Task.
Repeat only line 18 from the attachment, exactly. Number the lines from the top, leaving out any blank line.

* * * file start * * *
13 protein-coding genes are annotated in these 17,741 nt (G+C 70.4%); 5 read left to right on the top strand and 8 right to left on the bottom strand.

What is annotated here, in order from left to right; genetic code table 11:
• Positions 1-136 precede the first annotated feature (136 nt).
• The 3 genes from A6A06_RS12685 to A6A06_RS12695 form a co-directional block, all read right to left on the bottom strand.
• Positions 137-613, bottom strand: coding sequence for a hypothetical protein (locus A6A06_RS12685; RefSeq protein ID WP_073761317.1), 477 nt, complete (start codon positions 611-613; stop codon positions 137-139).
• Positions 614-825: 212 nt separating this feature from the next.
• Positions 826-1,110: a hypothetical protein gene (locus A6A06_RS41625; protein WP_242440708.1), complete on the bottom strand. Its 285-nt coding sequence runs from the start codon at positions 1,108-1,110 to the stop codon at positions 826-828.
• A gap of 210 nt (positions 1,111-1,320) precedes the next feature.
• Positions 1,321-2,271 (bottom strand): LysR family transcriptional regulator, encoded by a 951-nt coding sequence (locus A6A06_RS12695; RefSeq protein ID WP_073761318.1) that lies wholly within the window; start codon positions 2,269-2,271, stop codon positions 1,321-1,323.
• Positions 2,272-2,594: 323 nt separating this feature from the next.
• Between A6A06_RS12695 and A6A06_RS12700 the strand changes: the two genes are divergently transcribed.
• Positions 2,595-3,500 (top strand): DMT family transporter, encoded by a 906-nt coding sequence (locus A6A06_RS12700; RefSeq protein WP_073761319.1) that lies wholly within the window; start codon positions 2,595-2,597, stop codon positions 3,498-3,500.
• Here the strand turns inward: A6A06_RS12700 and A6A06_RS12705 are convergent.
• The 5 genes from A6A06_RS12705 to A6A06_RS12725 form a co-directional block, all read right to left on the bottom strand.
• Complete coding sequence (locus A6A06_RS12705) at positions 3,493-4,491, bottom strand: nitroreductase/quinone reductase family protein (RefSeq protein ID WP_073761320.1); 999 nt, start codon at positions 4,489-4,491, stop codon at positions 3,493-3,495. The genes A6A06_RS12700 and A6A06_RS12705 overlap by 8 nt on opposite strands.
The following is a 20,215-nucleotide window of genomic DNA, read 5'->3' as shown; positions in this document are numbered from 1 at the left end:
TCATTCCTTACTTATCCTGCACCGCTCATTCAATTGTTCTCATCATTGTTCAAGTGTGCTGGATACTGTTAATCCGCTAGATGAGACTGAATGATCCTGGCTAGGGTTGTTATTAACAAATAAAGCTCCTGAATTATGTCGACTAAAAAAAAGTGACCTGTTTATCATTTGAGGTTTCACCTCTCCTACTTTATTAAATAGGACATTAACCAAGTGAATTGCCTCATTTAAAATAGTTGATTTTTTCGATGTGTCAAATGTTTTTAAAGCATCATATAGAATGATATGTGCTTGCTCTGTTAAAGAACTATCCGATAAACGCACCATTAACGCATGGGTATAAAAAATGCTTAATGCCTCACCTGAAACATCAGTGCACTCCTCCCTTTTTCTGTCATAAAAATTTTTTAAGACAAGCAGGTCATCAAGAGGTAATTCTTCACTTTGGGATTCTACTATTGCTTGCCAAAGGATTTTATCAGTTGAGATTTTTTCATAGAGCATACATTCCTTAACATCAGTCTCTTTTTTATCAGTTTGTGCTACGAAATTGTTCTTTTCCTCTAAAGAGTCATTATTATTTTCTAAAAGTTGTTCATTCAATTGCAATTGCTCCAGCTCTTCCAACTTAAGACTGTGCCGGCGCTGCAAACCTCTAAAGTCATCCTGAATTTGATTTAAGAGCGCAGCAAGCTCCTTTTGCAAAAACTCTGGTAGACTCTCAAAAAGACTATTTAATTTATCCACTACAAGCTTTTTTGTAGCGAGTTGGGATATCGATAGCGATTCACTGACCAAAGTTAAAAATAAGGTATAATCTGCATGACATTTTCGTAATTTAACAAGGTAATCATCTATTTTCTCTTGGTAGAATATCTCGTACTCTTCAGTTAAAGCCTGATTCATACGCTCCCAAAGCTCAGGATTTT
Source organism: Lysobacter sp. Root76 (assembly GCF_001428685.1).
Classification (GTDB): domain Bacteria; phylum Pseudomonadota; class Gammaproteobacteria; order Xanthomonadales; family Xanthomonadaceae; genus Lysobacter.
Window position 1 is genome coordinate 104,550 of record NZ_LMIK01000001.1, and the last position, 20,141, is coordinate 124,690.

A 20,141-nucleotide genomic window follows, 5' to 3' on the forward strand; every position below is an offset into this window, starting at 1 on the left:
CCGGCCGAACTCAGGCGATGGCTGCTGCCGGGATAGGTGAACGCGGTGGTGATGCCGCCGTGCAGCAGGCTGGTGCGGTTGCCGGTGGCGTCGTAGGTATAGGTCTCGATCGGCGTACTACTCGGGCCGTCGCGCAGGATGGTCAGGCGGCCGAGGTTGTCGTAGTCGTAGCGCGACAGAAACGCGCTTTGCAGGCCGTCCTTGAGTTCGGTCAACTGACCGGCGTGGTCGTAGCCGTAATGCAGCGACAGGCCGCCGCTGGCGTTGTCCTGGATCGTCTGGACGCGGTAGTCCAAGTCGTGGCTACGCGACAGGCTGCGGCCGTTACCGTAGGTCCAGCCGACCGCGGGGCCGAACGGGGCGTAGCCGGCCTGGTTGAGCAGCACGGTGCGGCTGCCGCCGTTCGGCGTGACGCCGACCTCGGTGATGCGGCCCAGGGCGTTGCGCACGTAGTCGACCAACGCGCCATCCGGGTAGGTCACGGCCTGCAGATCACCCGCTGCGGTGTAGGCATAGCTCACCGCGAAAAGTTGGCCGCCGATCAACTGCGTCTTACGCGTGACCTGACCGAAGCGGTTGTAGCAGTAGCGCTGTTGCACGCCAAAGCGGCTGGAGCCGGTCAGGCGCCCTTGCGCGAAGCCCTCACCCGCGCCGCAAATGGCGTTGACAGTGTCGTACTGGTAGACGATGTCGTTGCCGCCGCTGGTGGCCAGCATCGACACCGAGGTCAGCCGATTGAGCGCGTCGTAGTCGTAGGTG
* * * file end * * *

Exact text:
Source organism: Lysobacter sp. Root76 (assembly GCF_001428685.1).